Wednesday

May 28, 2014

The Last Rose of Summer

by Thomas Moore

Tis the last rose of summer
Left blooming alone;
All her lovely companions
Are faded and gone:
No flower of her kindred,
No rose-bud is nigh,
To reflect back her blushes,
Or give sigh for sigh.

I'll not leave thee, thou lone one!
To pine on the stem;
Since the lovely are sleeping,
Go, sleep thou with them.
Thus kindly I scatter
Thy leaves o'er the bed,
Where thy mates of the garden
Lie scentless and dead.

So soon may I follow,
When friendships decay,
And from Love's shining circle
The gems drop away.
When true hearts lie wither' d,
And fond ones are flown,
Oh! who would inhabit
This bleak world alone?

"The Last Rose of Summer" by Thomas Moore. Public Domain.

It's the birthday of novelist Walker Percy (books by this author), born in Birmingham, Alabama. (1916). He was working as a psychiatrist when he caught tuberculosis, and he spent two years recovering from the disease. In bed, he started reading existentialist philosophers and decided to become a writer. He later said: "[Tuberculosis was] the best disease I ever had. If I hadn't had it, I might be a second-rate shrink practicing in Birmingham, at best." He's best known for his first novel, The Moviegoer (1961), about a stockbroker who tries to get over a nervous breakdown by spending all his time at the movies.

It was on this day in 1902 that the novelist Owen Wister published his book The Virginian, which is now considered the first true Western (books by this author).

Wister was born in Philadelphia, and his first vocation was music. For health reasons, he went to Wyoming, fell in love with it, and he was inspired to write a novel about a cowboy known only as "the Virginian," who moves to the town of Bear Creek, Wyoming, gets a job as the foreman on a ranch, and falls in love with the new schoolmarm, Molly Wood. But he crosses paths with a group of cattle rustlers and is forced to preside over the lynching of a cattle thief. The leader of the cattle rustlers, a man named Trampas, threatens to murder the Virginian, who has to decide whether to leave town or fight back. The novel contains the famous line, "This town ain't big enough for both of us," and it ends with a dramatic shootout in the street.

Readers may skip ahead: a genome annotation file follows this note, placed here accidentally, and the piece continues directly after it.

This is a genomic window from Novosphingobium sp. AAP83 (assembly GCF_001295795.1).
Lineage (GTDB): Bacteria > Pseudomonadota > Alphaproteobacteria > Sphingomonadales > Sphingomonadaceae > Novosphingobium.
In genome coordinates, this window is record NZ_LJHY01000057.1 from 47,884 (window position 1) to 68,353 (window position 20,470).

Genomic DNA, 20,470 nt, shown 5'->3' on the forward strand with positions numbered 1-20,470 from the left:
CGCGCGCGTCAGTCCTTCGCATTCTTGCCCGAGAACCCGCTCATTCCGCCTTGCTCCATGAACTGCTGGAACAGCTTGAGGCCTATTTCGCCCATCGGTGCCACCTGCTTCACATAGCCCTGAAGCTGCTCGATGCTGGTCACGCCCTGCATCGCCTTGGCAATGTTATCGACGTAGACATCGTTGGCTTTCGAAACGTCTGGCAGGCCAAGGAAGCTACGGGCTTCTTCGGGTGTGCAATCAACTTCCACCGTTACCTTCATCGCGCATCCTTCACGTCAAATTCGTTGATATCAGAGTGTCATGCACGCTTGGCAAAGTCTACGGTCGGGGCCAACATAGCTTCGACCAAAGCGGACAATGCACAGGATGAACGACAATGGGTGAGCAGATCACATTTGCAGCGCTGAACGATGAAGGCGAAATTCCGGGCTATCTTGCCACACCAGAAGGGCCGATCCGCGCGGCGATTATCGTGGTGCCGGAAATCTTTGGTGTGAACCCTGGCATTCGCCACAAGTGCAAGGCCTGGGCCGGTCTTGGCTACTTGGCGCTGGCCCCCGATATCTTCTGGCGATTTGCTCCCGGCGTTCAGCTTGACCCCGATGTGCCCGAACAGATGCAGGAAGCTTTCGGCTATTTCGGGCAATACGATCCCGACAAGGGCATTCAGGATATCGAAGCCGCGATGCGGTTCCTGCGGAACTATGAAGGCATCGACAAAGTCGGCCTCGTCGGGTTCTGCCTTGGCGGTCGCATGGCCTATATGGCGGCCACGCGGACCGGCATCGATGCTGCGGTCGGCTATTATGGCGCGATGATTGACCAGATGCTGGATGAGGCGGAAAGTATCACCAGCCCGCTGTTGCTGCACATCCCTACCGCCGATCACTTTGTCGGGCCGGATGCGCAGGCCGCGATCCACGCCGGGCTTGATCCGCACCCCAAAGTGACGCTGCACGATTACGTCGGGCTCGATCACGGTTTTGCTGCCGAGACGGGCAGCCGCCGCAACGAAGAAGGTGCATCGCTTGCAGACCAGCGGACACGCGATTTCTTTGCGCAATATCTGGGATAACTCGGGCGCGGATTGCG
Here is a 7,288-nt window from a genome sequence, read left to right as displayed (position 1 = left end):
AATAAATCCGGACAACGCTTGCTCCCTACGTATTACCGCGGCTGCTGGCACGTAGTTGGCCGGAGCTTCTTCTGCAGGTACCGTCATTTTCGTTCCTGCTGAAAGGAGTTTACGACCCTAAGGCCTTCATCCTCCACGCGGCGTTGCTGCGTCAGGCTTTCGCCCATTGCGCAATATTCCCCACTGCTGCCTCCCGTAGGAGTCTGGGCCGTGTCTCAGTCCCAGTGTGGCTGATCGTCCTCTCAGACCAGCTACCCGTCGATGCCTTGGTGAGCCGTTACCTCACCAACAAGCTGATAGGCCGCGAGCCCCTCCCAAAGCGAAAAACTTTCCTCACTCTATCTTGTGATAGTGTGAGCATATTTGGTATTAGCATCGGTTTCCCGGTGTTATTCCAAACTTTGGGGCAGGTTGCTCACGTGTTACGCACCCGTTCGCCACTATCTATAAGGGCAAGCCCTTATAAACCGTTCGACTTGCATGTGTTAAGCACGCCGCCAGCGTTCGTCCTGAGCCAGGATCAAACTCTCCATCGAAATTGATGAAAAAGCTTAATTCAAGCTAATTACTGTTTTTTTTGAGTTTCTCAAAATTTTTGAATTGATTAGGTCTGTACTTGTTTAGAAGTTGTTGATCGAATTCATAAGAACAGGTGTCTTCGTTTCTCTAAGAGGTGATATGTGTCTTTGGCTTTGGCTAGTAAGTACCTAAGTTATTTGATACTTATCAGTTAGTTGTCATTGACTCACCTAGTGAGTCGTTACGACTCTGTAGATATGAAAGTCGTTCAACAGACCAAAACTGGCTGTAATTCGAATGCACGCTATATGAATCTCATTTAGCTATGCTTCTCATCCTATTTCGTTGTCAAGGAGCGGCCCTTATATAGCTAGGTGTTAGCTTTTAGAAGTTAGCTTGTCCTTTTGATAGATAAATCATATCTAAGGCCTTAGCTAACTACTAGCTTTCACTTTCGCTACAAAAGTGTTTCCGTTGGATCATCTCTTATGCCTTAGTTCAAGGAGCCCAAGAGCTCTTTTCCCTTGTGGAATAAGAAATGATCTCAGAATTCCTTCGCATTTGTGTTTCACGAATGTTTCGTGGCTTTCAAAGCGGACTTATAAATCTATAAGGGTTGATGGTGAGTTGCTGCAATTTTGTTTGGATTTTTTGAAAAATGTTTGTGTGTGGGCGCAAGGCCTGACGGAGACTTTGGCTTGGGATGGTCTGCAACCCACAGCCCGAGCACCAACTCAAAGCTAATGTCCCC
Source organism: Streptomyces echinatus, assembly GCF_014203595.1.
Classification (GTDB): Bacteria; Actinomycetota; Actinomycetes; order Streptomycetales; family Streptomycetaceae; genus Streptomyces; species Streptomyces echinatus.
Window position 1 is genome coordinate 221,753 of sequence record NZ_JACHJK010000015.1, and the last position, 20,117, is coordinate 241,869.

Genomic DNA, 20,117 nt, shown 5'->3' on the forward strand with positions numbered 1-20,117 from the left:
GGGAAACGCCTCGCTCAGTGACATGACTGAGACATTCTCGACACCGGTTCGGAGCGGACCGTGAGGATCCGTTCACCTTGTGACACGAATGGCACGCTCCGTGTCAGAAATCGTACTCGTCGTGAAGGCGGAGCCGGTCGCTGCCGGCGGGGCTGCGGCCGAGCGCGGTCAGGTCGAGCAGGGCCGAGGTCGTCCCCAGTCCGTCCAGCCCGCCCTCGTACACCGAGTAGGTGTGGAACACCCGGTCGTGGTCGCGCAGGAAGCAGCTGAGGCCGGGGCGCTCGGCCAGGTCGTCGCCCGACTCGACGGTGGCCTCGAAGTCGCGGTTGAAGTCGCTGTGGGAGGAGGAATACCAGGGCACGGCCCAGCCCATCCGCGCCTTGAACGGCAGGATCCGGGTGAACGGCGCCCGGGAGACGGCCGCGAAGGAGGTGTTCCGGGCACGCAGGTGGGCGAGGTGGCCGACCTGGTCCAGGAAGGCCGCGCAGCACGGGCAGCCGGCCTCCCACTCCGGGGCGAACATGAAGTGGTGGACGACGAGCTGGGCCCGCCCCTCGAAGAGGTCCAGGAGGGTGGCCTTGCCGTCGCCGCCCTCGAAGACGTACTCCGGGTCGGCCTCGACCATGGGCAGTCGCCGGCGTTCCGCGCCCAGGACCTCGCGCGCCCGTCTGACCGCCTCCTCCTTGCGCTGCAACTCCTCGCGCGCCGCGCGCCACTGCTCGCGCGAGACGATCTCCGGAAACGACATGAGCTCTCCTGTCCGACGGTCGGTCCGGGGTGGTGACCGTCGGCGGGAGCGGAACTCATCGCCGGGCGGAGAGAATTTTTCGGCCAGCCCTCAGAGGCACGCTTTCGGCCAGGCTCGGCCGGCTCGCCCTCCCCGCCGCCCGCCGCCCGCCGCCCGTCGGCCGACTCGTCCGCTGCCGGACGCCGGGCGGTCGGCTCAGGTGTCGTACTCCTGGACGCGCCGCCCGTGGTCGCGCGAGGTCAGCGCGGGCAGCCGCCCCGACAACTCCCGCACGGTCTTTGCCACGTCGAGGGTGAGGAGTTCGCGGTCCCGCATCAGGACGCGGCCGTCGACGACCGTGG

It was one of the most successful novels ever published at the time, selling 20,000 copies in its first month in print, 300,000 by the end of 1902, and 1½ million copies by the time of Wister's death in 1938. One of the few people who didn't like the novel was Owen Wister's mother. She told Wister that the book wasn't serious enough, and she didn't like that it seemed to advocate violence. Wister took his mother's opinion to heart. His publishers begged him for a sequel, but never wrote another book about the American West.

It's the birthday of Irish novelist Maeve Binchy (books by this author), born in Dalkey, Ireland (1940). Binchy's mother hoped that she'd grow up and meet a nice doctor or lawyer — but the daughter preferred instead to "holiday on the decks of cheap boats, or work in kibbutzim in Israel, or mind children as [a] camp counselor in the United States." The young Binchy would send colorful letters back home, describing her travels and adventures, and her father began forwarding them to newspapers in hopes that they'd be published. It led to a career as a newspaper reporter and editor.